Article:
When the targets or the background in a display are different colors, longitudinal chromatic aberration ensures that there is no single correct accommodative response. The purpose of the present study was to determine whether the response becomes more variable when viewing certain multicolor displays.
Accommodative responses of five young participants were measured with a dynamic infrared optometer while they viewed steady targets at a nominal stimulus level of 3 D. Target-on-background color combinations were black on white, black on blue, black on red, blue on red, red on blue, dark blue on red, and dark red on blue.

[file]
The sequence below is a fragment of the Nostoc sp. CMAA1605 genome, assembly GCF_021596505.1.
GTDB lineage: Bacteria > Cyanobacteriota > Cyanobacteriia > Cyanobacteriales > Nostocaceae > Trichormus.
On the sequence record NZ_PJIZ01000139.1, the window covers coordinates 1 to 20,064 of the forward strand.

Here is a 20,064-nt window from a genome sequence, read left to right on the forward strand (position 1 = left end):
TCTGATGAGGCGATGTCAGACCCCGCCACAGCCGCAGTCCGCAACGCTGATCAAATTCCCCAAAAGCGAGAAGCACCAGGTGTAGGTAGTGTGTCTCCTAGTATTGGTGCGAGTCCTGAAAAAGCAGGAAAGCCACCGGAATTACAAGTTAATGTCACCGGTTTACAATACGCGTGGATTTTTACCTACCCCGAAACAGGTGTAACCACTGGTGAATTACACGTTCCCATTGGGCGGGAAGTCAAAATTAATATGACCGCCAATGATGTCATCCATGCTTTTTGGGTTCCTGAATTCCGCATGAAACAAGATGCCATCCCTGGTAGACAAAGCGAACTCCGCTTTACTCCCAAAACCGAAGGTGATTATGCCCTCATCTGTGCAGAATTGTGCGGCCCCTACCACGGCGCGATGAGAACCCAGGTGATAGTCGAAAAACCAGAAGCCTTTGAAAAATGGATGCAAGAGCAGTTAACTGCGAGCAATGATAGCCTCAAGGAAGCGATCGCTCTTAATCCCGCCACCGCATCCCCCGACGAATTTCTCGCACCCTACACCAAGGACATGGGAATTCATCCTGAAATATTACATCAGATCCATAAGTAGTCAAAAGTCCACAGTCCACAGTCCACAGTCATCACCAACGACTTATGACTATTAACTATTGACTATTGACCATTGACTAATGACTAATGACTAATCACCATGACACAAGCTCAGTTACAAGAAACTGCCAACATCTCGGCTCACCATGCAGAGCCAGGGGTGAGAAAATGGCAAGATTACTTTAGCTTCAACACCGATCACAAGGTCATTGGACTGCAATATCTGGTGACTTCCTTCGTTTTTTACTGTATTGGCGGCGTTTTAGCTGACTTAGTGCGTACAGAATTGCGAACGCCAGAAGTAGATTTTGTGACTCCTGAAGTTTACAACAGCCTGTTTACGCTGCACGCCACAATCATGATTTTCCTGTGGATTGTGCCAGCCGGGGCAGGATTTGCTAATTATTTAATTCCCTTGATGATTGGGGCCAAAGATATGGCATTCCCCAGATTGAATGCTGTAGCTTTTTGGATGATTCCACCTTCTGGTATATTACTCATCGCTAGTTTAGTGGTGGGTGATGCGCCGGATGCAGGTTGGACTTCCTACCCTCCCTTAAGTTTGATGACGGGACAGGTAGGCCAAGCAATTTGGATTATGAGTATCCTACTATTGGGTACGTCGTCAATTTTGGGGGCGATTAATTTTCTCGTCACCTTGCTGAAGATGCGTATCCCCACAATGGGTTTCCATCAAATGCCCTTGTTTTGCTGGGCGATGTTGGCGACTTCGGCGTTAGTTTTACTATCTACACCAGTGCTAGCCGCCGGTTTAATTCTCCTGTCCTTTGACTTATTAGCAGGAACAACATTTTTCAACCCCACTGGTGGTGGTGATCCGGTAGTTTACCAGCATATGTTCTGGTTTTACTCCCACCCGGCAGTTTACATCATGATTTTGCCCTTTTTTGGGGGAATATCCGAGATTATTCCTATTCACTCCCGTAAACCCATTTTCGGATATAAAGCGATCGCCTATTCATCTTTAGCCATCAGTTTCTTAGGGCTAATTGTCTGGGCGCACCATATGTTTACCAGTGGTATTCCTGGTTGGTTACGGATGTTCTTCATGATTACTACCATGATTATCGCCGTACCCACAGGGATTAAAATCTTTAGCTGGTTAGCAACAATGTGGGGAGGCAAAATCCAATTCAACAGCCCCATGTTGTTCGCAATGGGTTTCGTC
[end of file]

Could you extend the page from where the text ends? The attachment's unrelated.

When compared with the standard black-on-white target, responses to targets with reduced spectral bandwidth were not significantly more variable. In most participants, responses to near-isoluminant targets (e.g., red on blue and blue on red) were not more variable than to the standard target. However, calculated confidence intervals cannot rule out moderate to large changes in variability near isoluminance. Responses to these multicolor targets tended to favor the blue focus.
In most individuals, viewing multichromatic targets does not increase significantly the variation in accommodative response as compared with broadband black-and-white targets.